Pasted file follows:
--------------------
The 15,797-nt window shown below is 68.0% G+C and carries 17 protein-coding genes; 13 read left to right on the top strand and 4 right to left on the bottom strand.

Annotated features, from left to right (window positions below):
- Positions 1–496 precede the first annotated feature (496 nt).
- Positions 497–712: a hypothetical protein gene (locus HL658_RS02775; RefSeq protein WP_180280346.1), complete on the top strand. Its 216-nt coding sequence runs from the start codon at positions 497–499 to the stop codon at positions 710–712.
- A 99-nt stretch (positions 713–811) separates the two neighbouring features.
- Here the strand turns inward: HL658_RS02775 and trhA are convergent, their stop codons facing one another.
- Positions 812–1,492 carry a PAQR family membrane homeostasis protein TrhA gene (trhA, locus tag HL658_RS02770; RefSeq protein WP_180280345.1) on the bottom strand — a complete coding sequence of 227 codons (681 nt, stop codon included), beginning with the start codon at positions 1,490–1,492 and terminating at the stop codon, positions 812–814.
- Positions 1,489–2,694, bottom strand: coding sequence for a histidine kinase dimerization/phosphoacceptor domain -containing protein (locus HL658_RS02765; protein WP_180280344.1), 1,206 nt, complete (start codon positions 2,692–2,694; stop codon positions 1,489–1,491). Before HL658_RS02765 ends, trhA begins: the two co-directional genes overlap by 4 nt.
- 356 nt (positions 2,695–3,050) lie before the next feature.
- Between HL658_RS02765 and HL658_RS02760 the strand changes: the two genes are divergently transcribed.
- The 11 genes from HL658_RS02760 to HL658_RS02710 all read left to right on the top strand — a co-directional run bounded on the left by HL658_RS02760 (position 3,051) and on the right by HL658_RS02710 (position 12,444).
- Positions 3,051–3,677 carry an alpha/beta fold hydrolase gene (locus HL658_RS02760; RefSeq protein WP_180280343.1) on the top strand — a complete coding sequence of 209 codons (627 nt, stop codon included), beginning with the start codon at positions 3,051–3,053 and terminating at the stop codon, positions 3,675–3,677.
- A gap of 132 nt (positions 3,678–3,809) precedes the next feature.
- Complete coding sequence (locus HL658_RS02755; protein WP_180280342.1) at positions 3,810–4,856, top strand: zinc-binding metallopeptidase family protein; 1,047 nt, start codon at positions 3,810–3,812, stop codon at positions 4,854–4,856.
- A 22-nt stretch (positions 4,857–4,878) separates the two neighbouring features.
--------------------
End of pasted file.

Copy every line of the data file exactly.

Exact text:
The 15,797-nt window shown below is 68.0% G+C and carries 17 protein-coding genes; 13 read left to right on the top strand and 4 right to left on the bottom strand.

Annotated features, from left to right (window positions below):
- Positions 1–496 precede the first annotated feature (496 nt).
- Positions 497–712: a hypothetical protein gene (locus HL658_RS02775; RefSeq protein WP_180280346.1), complete on the top strand. Its 216-nt coding sequence runs from the start codon at positions 497–499 to the stop codon at positions 710–712.
- A 99-nt stretch (positions 713–811) separates the two neighbouring features.
- Here the strand turns inward: HL658_RS02775 and trhA are convergent, their stop codons facing one another.
- Positions 812–1,492 carry a PAQR family membrane homeostasis protein TrhA gene (trhA, locus tag HL658_RS02770; RefSeq protein WP_180280345.1) on the bottom strand — a complete coding sequence of 227 codons (681 nt, stop codon included), beginning with the start codon at positions 1,490–1,492 and terminating at the stop codon, positions 812–814.
- Positions 1,489–2,694, bottom strand: coding sequence for a histidine kinase dimerization/phosphoacceptor domain -containing protein (locus HL658_RS02765; protein WP_180280344.1), 1,206 nt, complete (start codon positions 2,692–2,694; stop codon positions 1,489–1,491). Before HL658_RS02765 ends, trhA begins: the two co-directional genes overlap by 4 nt.
- 356 nt (positions 2,695–3,050) lie before the next feature.
- Between HL658_RS02765 and HL658_RS02760 the strand changes: the two genes are divergently transcribed.
- The 11 genes from HL658_RS02760 to HL658_RS02710 all read left to right on the top strand — a co-directional run bounded on the left by HL658_RS02760 (position 3,051) and on the right by HL658_RS02710 (position 12,444).
- Positions 3,051–3,677 carry an alpha/beta fold hydrolase gene (locus HL658_RS02760; RefSeq protein WP_180280343.1) on the top strand — a complete coding sequence of 209 codons (627 nt, stop codon included), beginning with the start codon at positions 3,051–3,053 and terminating at the stop codon, positions 3,675–3,677.
- A gap of 132 nt (positions 3,678–3,809) precedes the next feature.
- Complete coding sequence (locus HL658_RS02755; protein WP_180280342.1) at positions 3,810–4,856, top strand: zinc-binding metallopeptidase family protein; 1,047 nt, start codon at positions 3,810–3,812, stop codon at positions 4,854–4,856.
- A 22-nt stretch (positions 4,857–4,878) separates the two neighbouring features.